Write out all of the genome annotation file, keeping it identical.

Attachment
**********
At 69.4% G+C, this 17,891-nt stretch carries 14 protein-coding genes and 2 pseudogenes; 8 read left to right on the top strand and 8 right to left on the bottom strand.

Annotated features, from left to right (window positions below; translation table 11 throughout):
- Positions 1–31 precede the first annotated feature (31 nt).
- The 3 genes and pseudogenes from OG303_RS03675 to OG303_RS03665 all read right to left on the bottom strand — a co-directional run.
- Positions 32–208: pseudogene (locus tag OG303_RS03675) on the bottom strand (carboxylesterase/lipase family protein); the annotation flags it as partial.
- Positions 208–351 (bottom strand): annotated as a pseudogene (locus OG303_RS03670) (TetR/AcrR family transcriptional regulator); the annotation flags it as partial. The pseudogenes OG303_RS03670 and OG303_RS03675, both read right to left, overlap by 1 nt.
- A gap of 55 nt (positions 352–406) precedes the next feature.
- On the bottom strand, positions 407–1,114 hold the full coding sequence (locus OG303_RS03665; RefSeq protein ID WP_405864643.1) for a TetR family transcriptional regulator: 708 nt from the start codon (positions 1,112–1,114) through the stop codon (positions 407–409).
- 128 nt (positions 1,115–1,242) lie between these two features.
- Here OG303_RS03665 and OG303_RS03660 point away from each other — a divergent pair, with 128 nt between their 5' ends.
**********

At 69.4% G+C, this 17,891-nt stretch carries 14 protein-coding genes and 2 pseudogenes; 8 read left to right on the top strand and 8 right to left on the bottom strand.

Annotated features, from left to right (window positions below; translation table 11 throughout):
- Positions 1–31 precede the first annotated feature (31 nt).
- The 3 genes and pseudogenes from OG303_RS03675 to OG303_RS03665 all read right to left on the bottom strand — a co-directional run.
- Positions 32–208: pseudogene (locus tag OG303_RS03675) on the bottom strand (carboxylesterase/lipase family protein); the annotation flags it as partial.
- Positions 208–351 (bottom strand): annotated as a pseudogene (locus OG303_RS03670) (TetR/AcrR family transcriptional regulator); the annotation flags it as partial. The pseudogenes OG303_RS03670 and OG303_RS03675, both read right to left, overlap by 1 nt.
- A gap of 55 nt (positions 352–406) precedes the next feature.
- On the bottom strand, positions 407–1,114 hold the full coding sequence (locus OG303_RS03665; RefSeq protein ID WP_405864643.1) for a TetR family transcriptional regulator: 708 nt from the start codon (positions 1,112–1,114) through the stop codon (positions 407–409).
- 128 nt (positions 1,115–1,242) lie between these two features.
- Here OG303_RS03665 and OG303_RS03660 point away from each other — a divergent pair, with 128 nt between their 5' ends.